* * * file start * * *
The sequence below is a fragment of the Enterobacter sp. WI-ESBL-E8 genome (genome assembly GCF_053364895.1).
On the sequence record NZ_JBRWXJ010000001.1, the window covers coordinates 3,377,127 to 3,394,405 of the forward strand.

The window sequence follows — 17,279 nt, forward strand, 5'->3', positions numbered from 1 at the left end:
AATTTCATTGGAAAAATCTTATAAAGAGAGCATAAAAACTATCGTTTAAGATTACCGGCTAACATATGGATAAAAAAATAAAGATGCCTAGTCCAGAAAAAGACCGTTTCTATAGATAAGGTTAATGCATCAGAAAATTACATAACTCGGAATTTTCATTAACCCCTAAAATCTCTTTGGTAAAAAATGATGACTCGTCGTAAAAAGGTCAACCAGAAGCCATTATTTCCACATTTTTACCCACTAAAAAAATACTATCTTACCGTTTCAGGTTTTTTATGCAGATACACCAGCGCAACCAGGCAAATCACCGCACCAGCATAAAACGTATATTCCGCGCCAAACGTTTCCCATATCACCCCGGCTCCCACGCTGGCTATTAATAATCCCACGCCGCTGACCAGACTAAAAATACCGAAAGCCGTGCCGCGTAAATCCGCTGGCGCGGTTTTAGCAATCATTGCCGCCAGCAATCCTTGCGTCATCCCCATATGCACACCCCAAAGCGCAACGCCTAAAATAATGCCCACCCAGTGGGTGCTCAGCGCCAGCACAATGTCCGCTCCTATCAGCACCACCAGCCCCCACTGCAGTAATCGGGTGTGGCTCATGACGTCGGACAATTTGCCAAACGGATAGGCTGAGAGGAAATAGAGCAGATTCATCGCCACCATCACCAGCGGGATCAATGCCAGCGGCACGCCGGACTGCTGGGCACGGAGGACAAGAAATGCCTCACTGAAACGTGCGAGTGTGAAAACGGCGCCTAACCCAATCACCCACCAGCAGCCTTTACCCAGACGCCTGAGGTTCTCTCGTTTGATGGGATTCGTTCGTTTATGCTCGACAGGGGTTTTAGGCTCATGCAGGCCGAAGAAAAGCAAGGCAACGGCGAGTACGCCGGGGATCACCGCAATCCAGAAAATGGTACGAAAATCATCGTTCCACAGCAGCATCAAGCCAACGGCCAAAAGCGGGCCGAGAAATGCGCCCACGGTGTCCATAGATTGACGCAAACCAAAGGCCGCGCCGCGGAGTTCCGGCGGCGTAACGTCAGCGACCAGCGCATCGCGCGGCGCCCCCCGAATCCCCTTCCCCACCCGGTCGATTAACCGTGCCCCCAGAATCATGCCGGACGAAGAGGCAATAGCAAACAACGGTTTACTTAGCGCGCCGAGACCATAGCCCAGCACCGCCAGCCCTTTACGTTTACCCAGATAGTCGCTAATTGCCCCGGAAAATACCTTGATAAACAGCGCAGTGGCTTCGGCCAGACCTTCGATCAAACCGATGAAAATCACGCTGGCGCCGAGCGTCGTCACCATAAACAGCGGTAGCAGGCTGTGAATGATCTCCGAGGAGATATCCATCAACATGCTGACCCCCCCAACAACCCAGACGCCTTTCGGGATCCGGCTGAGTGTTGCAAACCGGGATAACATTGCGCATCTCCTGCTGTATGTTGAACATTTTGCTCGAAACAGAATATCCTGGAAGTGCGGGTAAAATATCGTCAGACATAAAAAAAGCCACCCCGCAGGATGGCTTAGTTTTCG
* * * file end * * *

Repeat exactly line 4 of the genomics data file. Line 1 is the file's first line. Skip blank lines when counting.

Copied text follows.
AATTTCATTGGAAAAATCTTATAAAGAGAGCATAAAAACTATCGTTTAAGATTACCGGCTAACATATGGATAAAAAAATAAAGATGCCTAGTCCAGAAAAAGACCGTTTCTATAGATAAGGTTAATGCATCAGAAAATTACATAACTCGGAATTTTCATTAACCCCTAAAATCTCTTTGGTAAAAAATGATGACTCGTCGTAAAAAGGTCAACCAGAAGCCATTATTTCCACATTTTTACCCACTAAAAAAATACTATCTTACCGTTTCAGGTTTTTTATGCAGATACACCAGCGCAACCAGGCAAATCACCGCACCAGCATAAAACGTATATTCCGCGCCAAACGTTTCCCATATCACCCCGGCTCCCACGCTGGCTATTAATAATCCCACGCCGCTGACCAGACTAAAAATACCGAAAGCCGTGCCGCGTAAATCCGCTGGCGCGGTTTTAGCAATCATTGCCGCCAGCAATCCTTGCGTCATCCCCATATGCACACCCCAAAGCGCAACGCCTAAAATAATGCCCACCCAGTGGGTGCTCAGCGCCAGCACAATGTCCGCTCCTATCAGCACCACCAGCCCCCACTGCAGTAATCGGGTGTGGCTCATGACGTCGGACAATTTGCCAAACGGATAGGCTGAGAGGAAATAGAGCAGATTCATCGCCACCATCACCAGCGGGATCAATGCCAGCGGCACGCCGGACTGCTGGGCACGGAGGACAAGAAATGCCTCACTGAAACGTGCGAGTGTGAAAACGGCGCCTAACCCAATCACCCACCAGCAGCCTTTACCCAGACGCCTGAGGTTCTCTCGTTTGATGGGATTCGTTCGTTTATGCTCGACAGGGGTTTTAGGCTCATGCAGGCCGAAGAAAAGCAAGGCAACGGCGAGTACGCCGGGGATCACCGCAATCCAGAAAATGGTACGAAAATCATCGTTCCACAGCAGCATCAAGCCAACGGCCAAAAGCGGGCCGAGAAATGCGCCCACGGTGTCCATAGATTGACGCAAACCAAAGGCCGCGCCGCGGAGTTCCGGCGGCGTAACGTCAGCGACCAGCGCATCGCGCGGCGCCCCCCGAATCCCCTTCCCCACCCGGTCGATTAACCGTGCCCCCAGAATCATGCCGGACGAAGAGGCAATAGCAAACAACGGTTTACTTAGCGCGCCGAGACCATAGCCCAGCACCGCCAGCCCTTTACGTTTACCCAGATAGTCGCTAATTGCCCCGGAAAATACCTTGATAAACAGCGCAGTGGCTTCGGCCAGACCTTCGATCAAACCGATGAAAATCACGCTGGCGCCGAGCGTCGTCACCATAAACAGCGGTAGCAGGCTGTGAATGATCTCCGAGGAGATATCCATCAACATGCTGACCCCCCCAACAACCCAGACGCCTTTCGGGATCCGGCTGAGTGTTGCAAACCGGGATAACATTGCGCATCTCCTGCTGTATGTTGAACATTTTGCTCGAAACAGAATATCCTGGAAGTGCGGGTAAAATATCGTCAGACATAAAAAAAGCCACCCCGCAGGATGGCTTAGTTTTCG